Lessons Learned: Obsessive Use of Lists

I confess. I love lists. I have lists all over the place—at home and at work. I create lists because:

1. I easily forget what it is that I want to do (or have to do) because I’m running around like a bat out of hell.

2. I get the big picture of what tasks or work that I have on my plate.

3. I can prioritize what’s important and do those first, yet I can still keep track of what I need to do.

4. I get to check or cross off the task to say that I did it—I achieved my goal.

Note: The last one is the best reason.

I have two types of lists at home: one for personal/household tasks and one for writing/author tasks. From each list, I try to pick two tasks to complete per day (more on weekends). This way, I can focus on those tasks instead of worrying about all the other things that I need to do. I’ll get to them later…unless, of course, more items get added to the list and become more important. And yes, I confess that I have added something to my list just so I could check it off! I’ve stopped doing that. Really. I have.

At times I do fall behind and my list gets way too big. I then redo my list and eliminate those tasks that become less important or obsolete. For example, cleaning the fridge. That one’s been on my list for a while. My husband did it yesterday. Oh yeah. Off the list.

And if I don’t accomplish all the tasks for the day, I am disappointed. I check to see why. Maybe one of the tasks took longer than what I had expected or that I refocused and did other tasks that were not on my list but should have been.

Some say I may be a bit obsessive when it comes to my lists, but they do work. When your plate runneth over with tons of stuff to do, I recommend organizing by list(s).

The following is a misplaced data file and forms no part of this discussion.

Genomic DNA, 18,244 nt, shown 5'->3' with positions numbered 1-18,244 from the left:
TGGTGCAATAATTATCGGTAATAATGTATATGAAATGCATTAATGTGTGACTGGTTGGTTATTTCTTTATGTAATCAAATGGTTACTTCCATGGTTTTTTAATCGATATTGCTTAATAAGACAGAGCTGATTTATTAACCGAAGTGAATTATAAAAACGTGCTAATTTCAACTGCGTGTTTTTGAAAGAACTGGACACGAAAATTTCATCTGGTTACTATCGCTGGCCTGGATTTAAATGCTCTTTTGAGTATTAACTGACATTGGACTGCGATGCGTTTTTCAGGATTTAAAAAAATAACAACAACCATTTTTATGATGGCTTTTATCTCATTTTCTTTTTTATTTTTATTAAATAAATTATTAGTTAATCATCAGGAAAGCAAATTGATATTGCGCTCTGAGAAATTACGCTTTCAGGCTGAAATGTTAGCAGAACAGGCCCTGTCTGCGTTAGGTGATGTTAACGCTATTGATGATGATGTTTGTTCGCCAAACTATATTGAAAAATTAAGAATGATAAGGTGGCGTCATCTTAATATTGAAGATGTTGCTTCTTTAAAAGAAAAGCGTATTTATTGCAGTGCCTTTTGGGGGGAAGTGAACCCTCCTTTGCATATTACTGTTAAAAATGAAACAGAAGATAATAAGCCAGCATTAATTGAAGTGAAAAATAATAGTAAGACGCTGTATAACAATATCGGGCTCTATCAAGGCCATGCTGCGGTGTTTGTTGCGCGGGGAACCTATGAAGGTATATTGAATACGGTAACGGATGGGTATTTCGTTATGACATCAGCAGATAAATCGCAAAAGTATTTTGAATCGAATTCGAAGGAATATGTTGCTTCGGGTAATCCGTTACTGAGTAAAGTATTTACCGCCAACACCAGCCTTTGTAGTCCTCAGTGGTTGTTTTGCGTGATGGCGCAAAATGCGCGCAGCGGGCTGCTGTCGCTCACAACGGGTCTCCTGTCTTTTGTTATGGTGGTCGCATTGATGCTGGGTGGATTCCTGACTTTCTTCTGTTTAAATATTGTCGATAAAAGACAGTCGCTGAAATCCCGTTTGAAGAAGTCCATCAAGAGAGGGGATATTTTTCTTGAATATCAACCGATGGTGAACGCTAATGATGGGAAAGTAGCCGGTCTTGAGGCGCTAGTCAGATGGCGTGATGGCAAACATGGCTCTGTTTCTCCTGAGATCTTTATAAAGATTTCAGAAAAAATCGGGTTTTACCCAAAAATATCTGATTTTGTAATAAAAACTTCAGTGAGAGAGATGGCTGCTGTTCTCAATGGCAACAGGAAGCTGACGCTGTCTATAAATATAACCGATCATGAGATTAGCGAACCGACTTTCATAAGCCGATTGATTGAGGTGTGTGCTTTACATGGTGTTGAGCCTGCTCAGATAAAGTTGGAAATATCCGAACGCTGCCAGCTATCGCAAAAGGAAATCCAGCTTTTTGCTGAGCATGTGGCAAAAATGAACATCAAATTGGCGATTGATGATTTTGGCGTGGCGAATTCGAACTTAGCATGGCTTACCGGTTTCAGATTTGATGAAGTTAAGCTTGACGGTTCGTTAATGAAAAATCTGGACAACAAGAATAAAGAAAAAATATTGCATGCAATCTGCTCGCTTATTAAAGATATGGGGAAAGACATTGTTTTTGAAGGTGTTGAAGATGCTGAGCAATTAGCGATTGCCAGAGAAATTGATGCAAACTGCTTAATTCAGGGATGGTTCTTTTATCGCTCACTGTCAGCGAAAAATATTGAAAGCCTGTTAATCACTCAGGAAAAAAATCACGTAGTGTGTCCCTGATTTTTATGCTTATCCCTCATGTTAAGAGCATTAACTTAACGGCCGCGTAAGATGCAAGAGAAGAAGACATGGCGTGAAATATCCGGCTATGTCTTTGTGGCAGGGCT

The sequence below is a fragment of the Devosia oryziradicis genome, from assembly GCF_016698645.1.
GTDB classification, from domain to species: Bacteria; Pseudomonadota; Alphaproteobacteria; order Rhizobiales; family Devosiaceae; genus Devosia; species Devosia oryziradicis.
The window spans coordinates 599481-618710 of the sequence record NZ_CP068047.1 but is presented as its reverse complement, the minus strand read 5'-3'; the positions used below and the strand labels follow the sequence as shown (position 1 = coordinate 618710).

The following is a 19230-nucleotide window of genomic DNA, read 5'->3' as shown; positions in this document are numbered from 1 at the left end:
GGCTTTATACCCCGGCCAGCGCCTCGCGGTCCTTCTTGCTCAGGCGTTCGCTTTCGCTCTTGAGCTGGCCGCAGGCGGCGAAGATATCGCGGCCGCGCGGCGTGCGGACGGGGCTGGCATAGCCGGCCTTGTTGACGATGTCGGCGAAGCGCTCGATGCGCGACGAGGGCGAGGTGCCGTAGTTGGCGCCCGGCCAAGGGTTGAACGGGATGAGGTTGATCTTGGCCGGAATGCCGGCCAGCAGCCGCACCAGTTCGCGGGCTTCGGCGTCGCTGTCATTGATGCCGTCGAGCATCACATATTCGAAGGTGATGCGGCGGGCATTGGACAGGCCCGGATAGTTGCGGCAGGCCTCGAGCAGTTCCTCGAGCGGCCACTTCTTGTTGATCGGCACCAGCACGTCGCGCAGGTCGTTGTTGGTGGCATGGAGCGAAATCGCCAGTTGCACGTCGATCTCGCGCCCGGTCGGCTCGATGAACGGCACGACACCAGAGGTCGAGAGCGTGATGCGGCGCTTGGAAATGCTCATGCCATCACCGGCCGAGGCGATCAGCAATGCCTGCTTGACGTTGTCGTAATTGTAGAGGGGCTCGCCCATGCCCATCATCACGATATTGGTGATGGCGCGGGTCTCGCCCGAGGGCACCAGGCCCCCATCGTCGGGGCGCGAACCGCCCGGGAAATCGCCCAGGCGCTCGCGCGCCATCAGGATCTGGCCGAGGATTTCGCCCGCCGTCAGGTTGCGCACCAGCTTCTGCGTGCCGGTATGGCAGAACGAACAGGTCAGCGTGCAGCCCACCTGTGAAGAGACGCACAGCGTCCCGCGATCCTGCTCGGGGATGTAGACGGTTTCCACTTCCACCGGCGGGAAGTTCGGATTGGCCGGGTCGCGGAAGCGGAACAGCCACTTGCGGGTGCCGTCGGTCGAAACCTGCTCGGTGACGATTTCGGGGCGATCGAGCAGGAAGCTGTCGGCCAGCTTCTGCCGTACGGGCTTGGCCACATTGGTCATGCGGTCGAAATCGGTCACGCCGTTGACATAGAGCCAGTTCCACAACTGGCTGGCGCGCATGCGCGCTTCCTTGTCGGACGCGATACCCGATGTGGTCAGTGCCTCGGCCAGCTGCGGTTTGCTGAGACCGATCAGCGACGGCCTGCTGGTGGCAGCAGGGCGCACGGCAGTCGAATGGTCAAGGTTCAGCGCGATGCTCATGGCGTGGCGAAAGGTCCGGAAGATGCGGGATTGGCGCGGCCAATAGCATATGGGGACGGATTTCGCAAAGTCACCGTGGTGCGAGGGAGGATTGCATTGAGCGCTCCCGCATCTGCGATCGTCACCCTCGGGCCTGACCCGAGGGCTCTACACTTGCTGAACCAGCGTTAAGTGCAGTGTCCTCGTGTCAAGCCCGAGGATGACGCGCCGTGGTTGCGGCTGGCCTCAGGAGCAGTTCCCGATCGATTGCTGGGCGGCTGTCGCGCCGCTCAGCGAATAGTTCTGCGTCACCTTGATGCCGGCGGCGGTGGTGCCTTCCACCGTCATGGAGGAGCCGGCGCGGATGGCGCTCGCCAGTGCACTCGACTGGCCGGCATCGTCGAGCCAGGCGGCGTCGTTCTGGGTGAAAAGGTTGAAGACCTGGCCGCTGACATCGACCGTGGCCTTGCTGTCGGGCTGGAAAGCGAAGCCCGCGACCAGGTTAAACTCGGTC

And guess what I get to check off for today….


Who else out there loves lists?


Lessons Learned: Respecting Decisions

On my mind lately is respecting decisions. Two events occurred this month that has stuck with me, and I thought they’d be good to blog about as a subject.

The first decision was my daughter’s. When planning the birth of her child, she wanted limited drugs and a water birth. She was a champ and had no drugs during labor…at least the first 30 hours. Her pain was a little different after that when the doctor used drugs to speed up her labor. When the new nurse came in for her shift, she had an attitude with no compassion. She started in with questions, “Why doesn’t she want drugs? She should have drugs. She needs an epidural. Why won’t she have one?” The attitude continued as we tried explaining what my daughter wanted. The nurse wouldn’t have it. She then said, “If she can’t handle the pain now, she’s never going to make it through labor.” Those words had my daughter in tears. Finally I had to tell the nurse to stop. She was making my daughter upset. I repeated myself a few times, but the nurse wouldn’t listen. I then told her to leave the room with the glare of the devil in my eyes. She finally did. My daughter then decided on the epidural. I went out to the nurses’ station where four of them sat. I asked if one – without an attitude – would help explain to my daughter the procedure. The head nurse went in and explained, showing respect for my daughter’s wishes for a natural childbirth and how the epidural would help her. She let my daughter make the choice.

The second decision was a co-worker’s when she decided to take another job. She loved the people where we work; however, she needed more pay. She is a single mom that has to make ends meet. Everyone tried telling her that money isn’t everything. She had to take into consideration where she’d be working, the benefits, the stress she’d be put under, etc. My co-worker got it. She did think about the pros and cons of leaving. She was torn and wanted a few of us to make the decision for her. Obviously, we couldn’t. As much as we wanted her to stay, we know that she had to make the decision for herself. Once she made the decision, we had to respect it. We still keep in touch. I’m not sure if she likes her job yet (it’s still too new), but she does miss us. I will continue to support her or give guidance whenever she needs it.